Q: Why does it cost so much to operate an airline?
A: Moving hundreds of airplanes, tens of thousands of employees and hundreds of thousands of passengers around a vast service network — safely — is one of the world’s most complicated processes.
Think of it as an assembly line in which thousands of pieces must come together at precisely the right time. And each product produced — a trip by an individual — is unique. Altogether, there are about 700 million of those products each year.
The assembly line tools — airplanes, airports and support facilities — are expensive. On top of all that, the assembly line is subject to bad weather, mechanical failures, passenger emergencies in flight, even hijackings, all beyond the operator’s control.
It’s a wonder that fares aren’t far more expensive and that more than 82% of flights operate on time.
Q: How much impact do labor costs have?
A: Labor is the biggest cost item at any airline, and workers’ desire for ever-higher compensation is at odds with customers’ desire for ever-lower fares.
Airline employees are expensive to hire and train, and difficult to replace. It takes years of flying to qualify to apply for a pilot’s job at a major airline. The health, vision, education, background check, and psychological requirements would disqualify more than 90% of adults. In the case of pilots, mechanics and flight attendants, federally mandated training is long and costly.
Airline managers know that if they’re struck, they would run out of cash in 30 days. That gives unions remarkable negotiating leverage.
The result? Pilots are the highest-paid union workers in the world. Mechanics don’t come cheap, either. Flight attendants and customer service employees are regarded as the cream of the crop among service workers and are paid accordingly.
Q: Will airline workers have to take big pay cuts?
A: Some pay cuts and benefit reductions are likely. But wage rates alone are not the problem. At most traditional airlines, complicated work rules and the airlines’ flight schedules create inefficiency. For example, pilots can get paid for 95 to 110 hours a month while actually flying 70 to 95 hours.
Low-fare airline Southwest, the industry’s profit leader, has few of those work rules or flight-scheduling problems.
Management and labor leaders agree that most airlines could wring up to 30% more productivity out of pilots and other workers. But workers would have to give up some lifestyle advantages.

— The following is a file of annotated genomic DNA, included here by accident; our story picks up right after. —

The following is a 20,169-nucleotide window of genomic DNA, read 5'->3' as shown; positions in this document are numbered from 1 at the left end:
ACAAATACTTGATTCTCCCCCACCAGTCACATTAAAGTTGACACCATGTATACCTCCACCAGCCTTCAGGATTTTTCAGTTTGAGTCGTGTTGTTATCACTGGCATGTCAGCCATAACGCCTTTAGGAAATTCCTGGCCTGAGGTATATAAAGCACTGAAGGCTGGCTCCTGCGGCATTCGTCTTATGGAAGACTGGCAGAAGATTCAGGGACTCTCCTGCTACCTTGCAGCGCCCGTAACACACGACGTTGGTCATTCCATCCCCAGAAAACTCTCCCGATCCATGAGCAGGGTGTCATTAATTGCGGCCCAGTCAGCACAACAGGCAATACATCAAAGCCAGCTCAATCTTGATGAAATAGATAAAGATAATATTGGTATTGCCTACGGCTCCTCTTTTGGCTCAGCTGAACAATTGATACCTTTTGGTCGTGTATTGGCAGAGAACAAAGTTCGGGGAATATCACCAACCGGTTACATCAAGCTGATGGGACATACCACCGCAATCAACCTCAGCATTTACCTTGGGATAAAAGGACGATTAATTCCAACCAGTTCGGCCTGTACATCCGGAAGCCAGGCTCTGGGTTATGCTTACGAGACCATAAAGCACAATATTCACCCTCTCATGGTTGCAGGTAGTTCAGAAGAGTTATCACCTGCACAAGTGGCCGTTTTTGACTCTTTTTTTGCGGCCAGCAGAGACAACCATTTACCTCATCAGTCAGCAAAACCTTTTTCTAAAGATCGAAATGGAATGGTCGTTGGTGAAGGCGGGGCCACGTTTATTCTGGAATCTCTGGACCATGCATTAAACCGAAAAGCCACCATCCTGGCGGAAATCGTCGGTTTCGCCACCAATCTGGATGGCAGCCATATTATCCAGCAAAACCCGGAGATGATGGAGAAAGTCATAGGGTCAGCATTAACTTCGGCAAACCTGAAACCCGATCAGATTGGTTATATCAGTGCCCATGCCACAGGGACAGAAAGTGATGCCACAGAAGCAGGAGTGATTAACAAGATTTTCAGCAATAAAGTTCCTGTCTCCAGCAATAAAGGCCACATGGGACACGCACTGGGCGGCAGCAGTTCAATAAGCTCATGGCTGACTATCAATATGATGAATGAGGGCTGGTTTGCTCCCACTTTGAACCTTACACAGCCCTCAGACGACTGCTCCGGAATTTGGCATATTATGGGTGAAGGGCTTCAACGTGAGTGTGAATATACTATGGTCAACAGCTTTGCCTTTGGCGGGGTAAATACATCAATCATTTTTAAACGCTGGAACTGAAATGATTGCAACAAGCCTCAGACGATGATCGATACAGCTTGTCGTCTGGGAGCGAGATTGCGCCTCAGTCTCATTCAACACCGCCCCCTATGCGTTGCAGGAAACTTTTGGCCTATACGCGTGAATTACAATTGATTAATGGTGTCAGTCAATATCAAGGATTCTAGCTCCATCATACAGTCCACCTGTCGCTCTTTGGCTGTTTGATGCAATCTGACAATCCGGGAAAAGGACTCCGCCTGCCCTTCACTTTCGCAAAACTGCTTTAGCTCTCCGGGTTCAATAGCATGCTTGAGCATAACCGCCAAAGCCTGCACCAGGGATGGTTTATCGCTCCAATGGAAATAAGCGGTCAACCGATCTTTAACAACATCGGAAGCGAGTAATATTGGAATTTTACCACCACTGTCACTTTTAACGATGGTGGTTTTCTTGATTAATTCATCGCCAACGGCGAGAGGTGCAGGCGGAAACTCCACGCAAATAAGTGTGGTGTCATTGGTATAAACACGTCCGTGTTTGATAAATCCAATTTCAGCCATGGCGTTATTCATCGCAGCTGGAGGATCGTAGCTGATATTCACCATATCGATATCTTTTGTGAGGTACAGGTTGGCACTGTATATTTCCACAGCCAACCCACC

Also, increased worker productivity would mean fewer workers. Translation: more layoffs beyond the 53,000 jobs cut since the Sept. 11 attacks.
Q: Why do fares vary so widely?
A: Every passenger values his or her seat differently. Grandma visiting the grandkids will adjust her schedule to get the best deal. To a businessman scrambling to get somewhere to keep a $100 million contract from being canceled, $2,400 for a one-way, first-class ticket seems cheap.
Airlines developed hub-and-spoke networks to cater to those high-fare-paying business travelers who want multiple departures each day to meet time-driven needs.
But even the smallest jets are too big for that demand alone. Airlines offer leisure travelers lower fares to help fill seats. Without those, business travelers’ fares would be higher.
That system made sense when full-price tickets cost no more than twice the cheapest discount fares. But carriers now have more seats than can be filled by natural demand, so they have to discount even more. The lowest priced seats now can be 80%, even 90% off the full-fare price.
To make up for that reduced revenue, airlines charge ever-higher top-end prices, leaving the few who pay top dollar feeling cheated and angry.
Q: Does that mean that leisure travelers eventually will end up paying more for their tickets?
A: Probably, but not a lot more. And only as the economy improves and demand rises.
Even Southwest executives agree that the deepest discount prices available in the marketplace currently are too low. They also agree that demand for full-price fares will grow as the economy improves.
Q: Can the big airlines salvage a business model that relies on business travelers for profit?
A: The risks of doing nothing are huge. But the risks of changing too quickly, too much or in the wrong way might be even higher.
The traditional carriers have sunk billions of dollars into fleets, facilities and people to service their networks. Switching to a low-cost, low-fare model such as Southwest’s would be complex and costly.
The pain likely would include pay cuts and more lost jobs. Lenders and creditors could see reduced payments from carriers and even some defaults. Stockholders wouldn’t reap any rewards in the short term and would risk losing it all through bankruptcy filings. Consumers could see their travel choices reduced. Some smaller communities could lose service.